Alliance Francais or Institut?(11 Posts)
I'm learning French and am at the classic B1 intermediate stuck level. I know loads - read Le Monde happily, Zola and Irene Nemirovsky, can write a decent piece (using online dictionaries) and whizz through the grammar exercises. But I'm getting less and less able to speak the language and I struggle to understand broadcasts, etc. I listen to RFI podcasts and do the audio exercises and that helps a bit, but I really am getting frustrated by the gap between my ability to recognise and decode the language and produce it. I go to a weekly class, supposedly to prepare for the B1 DELF exam, but I'm nowhere near ready, and I'm not going to waste the money registering for the exam. I find the little practice we get in the class at speaking is not really helping - it's frustrating to speak haltingly in a room full of other people, also speaking haltingly! (I'm at City Lit). It's not really our teacher's fault, it's the fact that 90 minutes a week is only really time enough to show us the content we should be learning, run through the relevant grammar, hand back homework and maybe do a tiny bit of speaking or listening practice.
However, I do want to persist and would like suggestions on what next. I'm in London and my next port of call is either the Alliance Francais or Institut Francais. Does anyone have any experience of either?
I don't, but my top tip is to find a conversation partner to practice with, or take one-to-one conversation lessons. You are very clear that your main issue right now is speaking, and the only way to get past that is to speak! Just French, no English.
Also talk to yourself out loud
if you are ever alone at home or in the car. I used to pretend that I was being interviewed on a radio programme
Thanks DM, I'm coming to that conclusion. I think I still need to be in a fairly tutored environment, even if it's one-to-one conversation, so a teacher rather than a speaking partner. I have tried the latter, whilst living in France, but trying to make myself understood and understand over the student cacophony in the basement of SciencePo was not very satisfying!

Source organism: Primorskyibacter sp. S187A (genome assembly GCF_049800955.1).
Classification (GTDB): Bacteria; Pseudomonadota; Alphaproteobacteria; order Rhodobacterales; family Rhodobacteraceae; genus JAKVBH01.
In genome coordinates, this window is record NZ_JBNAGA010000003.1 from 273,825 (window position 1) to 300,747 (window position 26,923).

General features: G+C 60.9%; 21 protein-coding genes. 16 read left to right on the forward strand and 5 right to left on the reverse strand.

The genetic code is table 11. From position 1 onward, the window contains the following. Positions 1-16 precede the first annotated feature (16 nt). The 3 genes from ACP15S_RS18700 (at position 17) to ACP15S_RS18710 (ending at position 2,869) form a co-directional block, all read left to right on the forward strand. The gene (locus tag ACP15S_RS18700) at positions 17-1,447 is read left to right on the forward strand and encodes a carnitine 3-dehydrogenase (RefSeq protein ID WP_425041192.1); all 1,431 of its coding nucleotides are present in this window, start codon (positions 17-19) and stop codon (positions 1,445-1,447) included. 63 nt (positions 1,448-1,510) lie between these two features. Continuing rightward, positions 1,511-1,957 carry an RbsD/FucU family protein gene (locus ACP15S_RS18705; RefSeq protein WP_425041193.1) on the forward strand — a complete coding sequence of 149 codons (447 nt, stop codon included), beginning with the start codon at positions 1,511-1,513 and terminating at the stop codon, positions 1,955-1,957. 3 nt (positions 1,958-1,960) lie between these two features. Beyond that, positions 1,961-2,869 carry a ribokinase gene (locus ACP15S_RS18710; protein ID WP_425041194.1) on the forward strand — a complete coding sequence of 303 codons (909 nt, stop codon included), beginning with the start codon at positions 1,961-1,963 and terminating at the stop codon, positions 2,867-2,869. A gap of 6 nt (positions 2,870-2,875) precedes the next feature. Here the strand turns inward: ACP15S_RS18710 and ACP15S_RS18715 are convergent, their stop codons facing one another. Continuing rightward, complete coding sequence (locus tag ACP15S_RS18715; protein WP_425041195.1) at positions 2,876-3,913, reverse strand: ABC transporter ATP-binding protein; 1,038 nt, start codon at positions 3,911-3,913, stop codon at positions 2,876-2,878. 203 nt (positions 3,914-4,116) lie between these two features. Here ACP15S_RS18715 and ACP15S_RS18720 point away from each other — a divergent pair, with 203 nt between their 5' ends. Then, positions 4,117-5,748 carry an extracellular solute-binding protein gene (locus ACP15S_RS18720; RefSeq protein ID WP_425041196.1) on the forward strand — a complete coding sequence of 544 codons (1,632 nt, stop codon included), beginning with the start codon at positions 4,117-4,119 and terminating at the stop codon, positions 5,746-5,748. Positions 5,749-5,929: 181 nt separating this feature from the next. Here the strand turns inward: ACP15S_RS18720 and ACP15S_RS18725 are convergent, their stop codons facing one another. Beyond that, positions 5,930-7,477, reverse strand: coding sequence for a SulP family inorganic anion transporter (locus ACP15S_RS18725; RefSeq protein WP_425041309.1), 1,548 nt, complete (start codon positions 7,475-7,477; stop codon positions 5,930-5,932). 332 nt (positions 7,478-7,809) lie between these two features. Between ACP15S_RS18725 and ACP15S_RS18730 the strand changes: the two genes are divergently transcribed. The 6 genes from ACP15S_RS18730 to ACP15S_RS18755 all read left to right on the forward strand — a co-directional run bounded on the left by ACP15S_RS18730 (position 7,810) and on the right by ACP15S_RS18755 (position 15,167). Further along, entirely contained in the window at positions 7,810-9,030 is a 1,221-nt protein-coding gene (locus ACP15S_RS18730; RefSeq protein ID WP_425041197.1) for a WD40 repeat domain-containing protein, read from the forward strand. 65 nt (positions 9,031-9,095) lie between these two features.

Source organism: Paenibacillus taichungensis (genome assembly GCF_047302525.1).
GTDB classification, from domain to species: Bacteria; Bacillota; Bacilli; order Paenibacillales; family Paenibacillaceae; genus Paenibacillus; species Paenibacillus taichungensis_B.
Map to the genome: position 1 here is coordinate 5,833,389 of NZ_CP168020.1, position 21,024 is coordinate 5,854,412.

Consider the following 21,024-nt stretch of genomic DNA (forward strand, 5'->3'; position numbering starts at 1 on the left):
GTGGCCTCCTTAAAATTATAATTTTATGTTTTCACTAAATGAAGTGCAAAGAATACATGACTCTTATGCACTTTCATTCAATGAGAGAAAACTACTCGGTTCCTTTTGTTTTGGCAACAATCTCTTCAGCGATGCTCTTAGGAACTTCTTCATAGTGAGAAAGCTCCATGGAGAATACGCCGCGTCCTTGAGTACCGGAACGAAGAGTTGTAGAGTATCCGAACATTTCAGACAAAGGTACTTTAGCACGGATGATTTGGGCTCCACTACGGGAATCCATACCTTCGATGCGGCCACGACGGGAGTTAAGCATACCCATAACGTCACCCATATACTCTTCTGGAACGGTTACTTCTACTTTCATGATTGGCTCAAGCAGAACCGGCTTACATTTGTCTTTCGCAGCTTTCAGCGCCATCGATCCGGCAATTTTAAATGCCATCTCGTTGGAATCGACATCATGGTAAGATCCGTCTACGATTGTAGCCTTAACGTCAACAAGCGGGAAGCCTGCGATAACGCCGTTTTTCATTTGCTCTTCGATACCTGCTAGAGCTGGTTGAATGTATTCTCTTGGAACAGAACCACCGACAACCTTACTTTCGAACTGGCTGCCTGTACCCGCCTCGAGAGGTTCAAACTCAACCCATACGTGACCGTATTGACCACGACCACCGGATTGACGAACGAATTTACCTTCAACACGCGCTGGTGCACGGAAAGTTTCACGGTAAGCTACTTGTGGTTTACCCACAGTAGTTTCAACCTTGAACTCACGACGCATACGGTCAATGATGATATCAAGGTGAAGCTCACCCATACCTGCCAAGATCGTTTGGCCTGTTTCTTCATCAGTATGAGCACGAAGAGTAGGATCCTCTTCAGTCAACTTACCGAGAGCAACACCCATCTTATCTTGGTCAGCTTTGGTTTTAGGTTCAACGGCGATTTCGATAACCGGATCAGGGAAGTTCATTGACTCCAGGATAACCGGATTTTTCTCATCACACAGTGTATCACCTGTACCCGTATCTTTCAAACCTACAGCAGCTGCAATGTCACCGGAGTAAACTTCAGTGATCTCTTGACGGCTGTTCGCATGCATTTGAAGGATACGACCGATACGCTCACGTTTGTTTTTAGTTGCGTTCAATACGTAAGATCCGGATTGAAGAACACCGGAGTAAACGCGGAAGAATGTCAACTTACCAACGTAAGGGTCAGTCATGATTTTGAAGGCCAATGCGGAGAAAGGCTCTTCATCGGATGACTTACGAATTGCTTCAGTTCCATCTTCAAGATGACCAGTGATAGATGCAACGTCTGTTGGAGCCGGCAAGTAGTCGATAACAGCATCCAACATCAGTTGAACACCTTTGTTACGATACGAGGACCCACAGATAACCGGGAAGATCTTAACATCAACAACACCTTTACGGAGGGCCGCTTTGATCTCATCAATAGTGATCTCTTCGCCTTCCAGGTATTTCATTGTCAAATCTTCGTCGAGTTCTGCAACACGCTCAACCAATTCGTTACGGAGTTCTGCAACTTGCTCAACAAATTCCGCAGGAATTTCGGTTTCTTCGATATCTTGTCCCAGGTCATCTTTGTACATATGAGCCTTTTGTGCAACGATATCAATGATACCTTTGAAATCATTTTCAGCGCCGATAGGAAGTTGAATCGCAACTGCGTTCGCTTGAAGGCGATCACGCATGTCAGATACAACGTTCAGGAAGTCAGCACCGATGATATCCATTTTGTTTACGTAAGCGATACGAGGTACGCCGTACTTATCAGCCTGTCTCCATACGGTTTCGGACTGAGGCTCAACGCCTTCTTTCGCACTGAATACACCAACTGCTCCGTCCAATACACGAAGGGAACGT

If your issue is mainly spoken French, I would try to join clubs where French natives congregate. The Institute might be better; cinema, theatre , Library, cafe, clubs etc.. Alliance is more for learning. Look up Ici Londres free magazine ; you find it everywhere for instance La Page bookshop -South Ken.
No easy answer really ; just go to France/Belgium as much as you can ..
And I spookily just received an email on this very subject and I'm passing on the information - not sure if it's what you're after:
it's on the Kwiziq french site
I've just passed b1 delf at the institut in Edinburgh and would highly recommend them. Our (90 min per week) class was taught entirely in French by a native French speaker so we had no choice but to speak. It was horrible to start with, but my French came on in leaps and bounds, (although the oral part of the exam was still awful.)
Oh, well done madcapcat. That's brilliant.
I don't have an Institut français or Alliance française anywhere within travelling distance, sadly. It would make practising speaking so much easier.
Institut Français. Everyone goes up 2 levels minimum after 6 months. This is a 20 hour week though but stretch it out a bit ... what level do you want to be? C1/2 is considered fluent.
Hello! I am living overseas (Georgia)and have taken two courses at the Institut here (because it's incredibly cheap since it is priced for the local market).
I am a lowly A2 but my confidence has leapt up. I did Elementaire-3 in Feb/Mar and Pre-Intermediare just now. Everyone else in the class is local, and the teacher didn't speak any English (her second language is Russian). This meant that I always had to explain myself in French if I wanted anything clarified which was excellent discipline. Almost all the other students spoke embarrassingly good English and a load of other languages too so I wasn't left out if I really couldn't do it. Another thing was that a lot of the 'curriculum' (Alter Ego textbooks) was about French culture, and so I was often asked to compare and contrast with the UK. So I've found myself recently talking about minimum wage, jobcentres and recruitment agencies, flat-sharing etiquette, and all sorts of other things.
I work, so unfortunately I don't really have time to carry on. That's why I've come onto this bit of MN actually, I was going to ask how to keep up over the summer and also what is a reasonable (minimum) amount of time per week to be able to make progress.
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